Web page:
Margaret Vitrano: Well, look, I absolutely understand the interest in saving money, you know, we like to think that we are valuation sensitive investors. So I appreciate wanting to save money. I guess I would just say that passive investing can have some risk as well. And you just need to think through the risks and understand the risks of passive investing. If you think about, again, getting back to energy, energy was actually kicked out of my index last year, which was exactly the time as an active investor, we were buying energy. The same thing with Microsoft, you know, you added Microsoft to the index after it had already appreciated double digits. So in some ways you’re kind of buying the stocks that have already worked and selling all the ones that haven’t worked and there’s risk involved in that.

Gillian: And moving kind of from a look at sectors and indices to let’s say small versus … mid versus large cap, focusing on the latter. Large cap is an area where it’s been difficult to stand out. It’s one of those places where a lot of managers have been caught up, but you’ve managed to do that, so, what’s been your process looking at large caps?

Margaret Vitrano: I think one of the things that we do a little bit differently is have a very broad definition of growth. It’s not just revenue growth that will drive a stock higher. It can be margin expansion. It can be a cyclical recovery. And so we have a really broad range of growth companies. And some of those diamonds in the rough have been really, really nice performers for us this year.

Gillian: Have you been at all worried about crowding in large cap names?

Margaret Vitrano: ] Sure. I mean I think just getting back to that question of why some of those high flying internet stocks that worked so well last year, worked again this year. No question that a lot of growth managers were hiding out in them. What we do is we take a step back and say, “I’m not scared just because other growth managers are invested in a stock, as long as I see growth potential and I still see upside potential in the stock.” What worries me more is when I see a stock that may be fundamentally overvalued or have too much embedded in the stock price and that would make me nervous.

Gillian: Sure. Valuations have been above average and we’ve seen a lot of equity managers kind of approaching this market with skepticism, maybe a “show me” attitude. Do you think it’s justified?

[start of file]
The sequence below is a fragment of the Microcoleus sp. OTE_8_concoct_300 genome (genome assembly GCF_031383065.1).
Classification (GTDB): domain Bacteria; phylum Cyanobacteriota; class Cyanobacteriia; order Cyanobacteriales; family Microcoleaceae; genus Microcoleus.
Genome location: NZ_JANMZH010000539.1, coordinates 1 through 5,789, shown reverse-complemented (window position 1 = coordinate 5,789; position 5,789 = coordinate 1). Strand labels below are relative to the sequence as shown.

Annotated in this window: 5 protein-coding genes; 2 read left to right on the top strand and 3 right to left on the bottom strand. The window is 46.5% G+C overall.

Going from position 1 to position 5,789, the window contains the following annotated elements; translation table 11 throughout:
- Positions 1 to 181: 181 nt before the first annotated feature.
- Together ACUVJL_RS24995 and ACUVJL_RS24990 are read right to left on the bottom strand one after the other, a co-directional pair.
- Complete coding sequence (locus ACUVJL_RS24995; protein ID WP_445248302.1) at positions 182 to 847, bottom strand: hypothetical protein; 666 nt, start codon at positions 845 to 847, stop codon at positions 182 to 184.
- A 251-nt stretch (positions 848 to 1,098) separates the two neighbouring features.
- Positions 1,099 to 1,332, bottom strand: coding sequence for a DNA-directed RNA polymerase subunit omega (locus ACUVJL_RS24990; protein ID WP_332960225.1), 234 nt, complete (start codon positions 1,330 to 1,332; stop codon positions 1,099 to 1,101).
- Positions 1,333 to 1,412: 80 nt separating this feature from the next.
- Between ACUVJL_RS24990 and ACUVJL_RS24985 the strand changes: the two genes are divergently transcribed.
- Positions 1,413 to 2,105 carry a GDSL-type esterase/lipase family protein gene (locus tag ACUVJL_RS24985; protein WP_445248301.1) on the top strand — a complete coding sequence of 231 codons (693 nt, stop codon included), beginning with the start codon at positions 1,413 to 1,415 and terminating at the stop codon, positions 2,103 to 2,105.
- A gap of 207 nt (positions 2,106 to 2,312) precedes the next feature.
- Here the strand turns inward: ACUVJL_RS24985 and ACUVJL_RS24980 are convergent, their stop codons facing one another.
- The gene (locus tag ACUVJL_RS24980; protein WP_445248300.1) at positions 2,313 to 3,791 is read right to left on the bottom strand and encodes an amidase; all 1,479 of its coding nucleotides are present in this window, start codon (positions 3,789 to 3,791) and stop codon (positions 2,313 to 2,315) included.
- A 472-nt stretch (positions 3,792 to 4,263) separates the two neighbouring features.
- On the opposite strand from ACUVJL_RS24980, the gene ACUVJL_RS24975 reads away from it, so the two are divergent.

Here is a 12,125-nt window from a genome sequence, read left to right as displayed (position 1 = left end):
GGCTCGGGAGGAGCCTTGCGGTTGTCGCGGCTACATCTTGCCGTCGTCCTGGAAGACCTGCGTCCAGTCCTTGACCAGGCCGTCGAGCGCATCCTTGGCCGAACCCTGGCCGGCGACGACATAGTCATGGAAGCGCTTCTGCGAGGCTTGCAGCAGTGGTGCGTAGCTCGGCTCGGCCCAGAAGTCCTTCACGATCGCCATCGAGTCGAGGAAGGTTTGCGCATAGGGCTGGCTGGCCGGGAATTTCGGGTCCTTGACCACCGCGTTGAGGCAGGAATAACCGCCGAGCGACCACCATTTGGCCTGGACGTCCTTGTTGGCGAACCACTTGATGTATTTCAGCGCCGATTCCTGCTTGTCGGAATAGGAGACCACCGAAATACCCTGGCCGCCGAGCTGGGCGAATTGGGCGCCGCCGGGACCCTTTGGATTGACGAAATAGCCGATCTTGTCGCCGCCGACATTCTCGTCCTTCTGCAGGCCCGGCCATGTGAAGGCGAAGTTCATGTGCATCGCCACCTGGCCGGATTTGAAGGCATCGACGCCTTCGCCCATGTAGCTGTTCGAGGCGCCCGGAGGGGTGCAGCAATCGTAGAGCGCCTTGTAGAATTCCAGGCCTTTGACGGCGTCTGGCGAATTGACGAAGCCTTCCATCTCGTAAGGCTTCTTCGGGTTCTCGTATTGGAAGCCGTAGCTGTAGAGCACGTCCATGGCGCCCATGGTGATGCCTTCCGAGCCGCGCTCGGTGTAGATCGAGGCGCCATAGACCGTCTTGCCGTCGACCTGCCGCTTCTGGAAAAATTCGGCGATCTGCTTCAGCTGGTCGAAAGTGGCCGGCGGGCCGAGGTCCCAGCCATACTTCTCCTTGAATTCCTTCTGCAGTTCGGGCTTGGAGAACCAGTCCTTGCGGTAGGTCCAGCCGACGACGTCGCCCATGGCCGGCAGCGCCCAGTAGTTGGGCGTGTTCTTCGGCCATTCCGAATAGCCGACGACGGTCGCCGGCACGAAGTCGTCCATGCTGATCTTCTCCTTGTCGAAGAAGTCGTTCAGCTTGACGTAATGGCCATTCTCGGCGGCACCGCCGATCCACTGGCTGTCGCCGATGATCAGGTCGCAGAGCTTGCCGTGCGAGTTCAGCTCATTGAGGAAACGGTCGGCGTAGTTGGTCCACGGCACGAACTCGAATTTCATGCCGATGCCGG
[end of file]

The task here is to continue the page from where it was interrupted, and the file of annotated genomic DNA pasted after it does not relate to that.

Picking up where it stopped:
Margaret Vitrano: I think when I think about the market right now, I think there’s a focus on what I call secure return. I’m just going to copy a phrase a strategist from one of the bulge brackets used to me, but I think it really sums it up nicely. I think it’s a focus on whether that secure return is those internet stocks that did well last year and are continuing to do well, or whether that secure return is companies that have high dividend yields. There is a focus on secure return. There is a very low appetite for turnaround stories, which I would say, you know, those are the show me stocks, and I think there’s a low appetite for those right now. And that’s a little bit of the market’s nervousness, given the moves that we’ve had.

Gillian: Sure. And we’ve certainly had them both here and abroad.

Margaret Vitrano: Yes.

Gillian: It’s been an incredible year for macro volatility. In terms of the current round of earnings announcements, what are you thinking right now, what are some of the trends that you’ve seen and what are you keeping your eye on?

Margaret Vitrano: It’s interesting because the current earnings season is actually coming in quite strong, I think 45% of the S&P has reported, and on average 75% of those companies have big expectations on an earnings basis. Even on a revenue basis, the numbers have come in a little bit better. The historical average is lower than that. If you think about callouts, sectors that have done well so far, financials have been a nice callout with upside this quarter, information technology has really been a good quarter as well. In terms of weak spots, industrials continues to be an area where the results are more tepid. Now, one of the things that we have been thinking is if we believe in that cyclical recovery in the energy market, a lot of the industrial names have been hurt by the down cycle within energy. So in theory that secondary bit of trade of the oil markets coming back, helping the industrials should help in 2017.

Gillian: And do you think that the guidance from firms have been on target?

Margaret Vitrano: Generally speaking, I mean I think in general, estimates are always too aggressive at the outset of every year. But I haven’t necessarily seen any difference in the level of aggressiveness this year versus any year.

Gillian: Well, thank you so much for taking the time to share some of your thoughts with us.

Margaret Vitrano: That’s fine, take care.

Gillian: Thanks so much for joining us. From San Diego, I am Gillian Kemmerer for Asset TV.